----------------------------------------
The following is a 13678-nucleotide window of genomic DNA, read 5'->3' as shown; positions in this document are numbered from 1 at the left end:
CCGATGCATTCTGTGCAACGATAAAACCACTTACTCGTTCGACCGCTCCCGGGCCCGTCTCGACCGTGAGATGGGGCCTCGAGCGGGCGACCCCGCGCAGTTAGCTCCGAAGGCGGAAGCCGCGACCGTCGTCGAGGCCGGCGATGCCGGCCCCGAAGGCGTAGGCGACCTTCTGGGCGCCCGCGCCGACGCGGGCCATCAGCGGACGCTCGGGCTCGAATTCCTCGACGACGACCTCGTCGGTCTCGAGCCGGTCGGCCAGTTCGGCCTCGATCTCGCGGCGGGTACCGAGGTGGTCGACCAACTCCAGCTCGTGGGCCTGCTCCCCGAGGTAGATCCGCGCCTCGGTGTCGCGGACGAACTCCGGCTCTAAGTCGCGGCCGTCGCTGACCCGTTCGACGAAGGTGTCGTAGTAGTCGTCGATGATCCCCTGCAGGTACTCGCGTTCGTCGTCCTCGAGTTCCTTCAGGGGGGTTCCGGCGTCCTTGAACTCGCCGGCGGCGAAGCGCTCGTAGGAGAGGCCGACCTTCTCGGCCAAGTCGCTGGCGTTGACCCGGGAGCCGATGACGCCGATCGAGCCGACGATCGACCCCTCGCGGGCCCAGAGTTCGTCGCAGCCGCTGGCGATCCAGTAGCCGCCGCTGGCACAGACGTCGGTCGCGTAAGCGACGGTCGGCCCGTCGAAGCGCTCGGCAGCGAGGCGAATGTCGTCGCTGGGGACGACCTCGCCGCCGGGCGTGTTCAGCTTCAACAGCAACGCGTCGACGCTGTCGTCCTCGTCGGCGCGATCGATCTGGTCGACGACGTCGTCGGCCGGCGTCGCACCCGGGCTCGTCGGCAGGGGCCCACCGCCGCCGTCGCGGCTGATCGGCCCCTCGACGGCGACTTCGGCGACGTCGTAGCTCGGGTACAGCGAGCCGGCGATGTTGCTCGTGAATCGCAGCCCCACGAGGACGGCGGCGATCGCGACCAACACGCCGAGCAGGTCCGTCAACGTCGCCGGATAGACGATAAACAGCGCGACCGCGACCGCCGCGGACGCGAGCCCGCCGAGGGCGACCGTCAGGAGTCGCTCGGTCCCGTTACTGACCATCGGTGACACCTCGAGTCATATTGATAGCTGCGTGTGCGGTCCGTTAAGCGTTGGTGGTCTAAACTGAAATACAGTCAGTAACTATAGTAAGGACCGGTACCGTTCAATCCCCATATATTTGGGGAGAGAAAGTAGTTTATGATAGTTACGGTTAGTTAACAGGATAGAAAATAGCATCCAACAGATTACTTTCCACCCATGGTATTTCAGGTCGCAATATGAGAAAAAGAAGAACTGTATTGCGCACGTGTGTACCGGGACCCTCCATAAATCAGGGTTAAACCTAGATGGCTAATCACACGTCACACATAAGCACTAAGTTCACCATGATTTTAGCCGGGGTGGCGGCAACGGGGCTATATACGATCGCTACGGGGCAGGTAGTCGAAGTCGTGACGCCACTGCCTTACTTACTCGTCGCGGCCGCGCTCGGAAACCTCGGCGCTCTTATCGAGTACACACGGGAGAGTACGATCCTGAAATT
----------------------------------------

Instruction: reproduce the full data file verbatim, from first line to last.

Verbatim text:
The following is a 13678-nucleotide window of genomic DNA, read 5'->3' as shown; positions in this document are numbered from 1 at the left end:
CCGATGCATTCTGTGCAACGATAAAACCACTTACTCGTTCGACCGCTCCCGGGCCCGTCTCGACCGTGAGATGGGGCCTCGAGCGGGCGACCCCGCGCAGTTAGCTCCGAAGGCGGAAGCCGCGACCGTCGTCGAGGCCGGCGATGCCGGCCCCGAAGGCGTAGGCGACCTTCTGGGCGCCCGCGCCGACGCGGGCCATCAGCGGACGCTCGGGCTCGAATTCCTCGACGACGACCTCGTCGGTCTCGAGCCGGTCGGCCAGTTCGGCCTCGATCTCGCGGCGGGTACCGAGGTGGTCGACCAACTCCAGCTCGTGGGCCTGCTCCCCGAGGTAGATCCGCGCCTCGGTGTCGCGGACGAACTCCGGCTCTAAGTCGCGGCCGTCGCTGACCCGTTCGACGAAGGTGTCGTAGTAGTCGTCGATGATCCCCTGCAGGTACTCGCGTTCGTCGTCCTCGAGTTCCTTCAGGGGGGTTCCGGCGTCCTTGAACTCGCCGGCGGCGAAGCGCTCGTAGGAGAGGCCGACCTTCTCGGCCAAGTCGCTGGCGTTGACCCGGGAGCCGATGACGCCGATCGAGCCGACGATCGACCCCTCGCGGGCCCAGAGTTCGTCGCAGCCGCTGGCGATCCAGTAGCCGCCGCTGGCACAGACGTCGGTCGCGTAAGCGACGGTCGGCCCGTCGAAGCGCTCGGCAGCGAGGCGAATGTCGTCGCTGGGGACGACCTCGCCGCCGGGCGTGTTCAGCTTCAACAGCAACGCGTCGACGCTGTCGTCCTCGTCGGCGCGATCGATCTGGTCGACGACGTCGTCGGCCGGCGTCGCACCCGGGCTCGTCGGCAGGGGCCCACCGCCGCCGTCGCGGCTGATCGGCCCCTCGACGGCGACTTCGGCGACGTCGTAGCTCGGGTACAGCGAGCCGGCGATGTTGCTCGTGAATCGCAGCCCCACGAGGACGGCGGCGATCGCGACCAACACGCCGAGCAGGTCCGTCAACGTCGCCGGATAGACGATAAACAGCGCGACCGCGACCGCCGCGGACGCGAGCCCGCCGAGGGCGACCGTCAGGAGTCGCTCGGTCCCGTTACTGACCATCGGTGACACCTCGAGTCATATTGATAGCTGCGTGTGCGGTCCGTTAAGCGTTGGTGGTCTAAACTGAAATACAGTCAGTAACTATAGTAAGGACCGGTACCGTTCAATCCCCATATATTTGGGGAGAGAAAGTAGTTTATGATAGTTACGGTTAGTTAACAGGATAGAAAATAGCATCCAACAGATTACTTTCCACCCATGGTATTTCAGGTCGCAATATGAGAAAAAGAAGAACTGTATTGCGCACGTGTGTACCGGGACCCTCCATAAATCAGGGTTAAACCTAGATGGCTAATCACACGTCACACATAAGCACTAAGTTCACCATGATTTTAGCCGGGGTGGCGGCAACGGGGCTATATACGATCGCTACGGGGCAGGTAGTCGAAGTCGTGACGCCACTGCCTTACTTACTCGTCGCGGCCGCGCTCGGAAACCTCGGCGCTCTTATCGAGTACACACGGGAGAGTACGATCCTGAAATT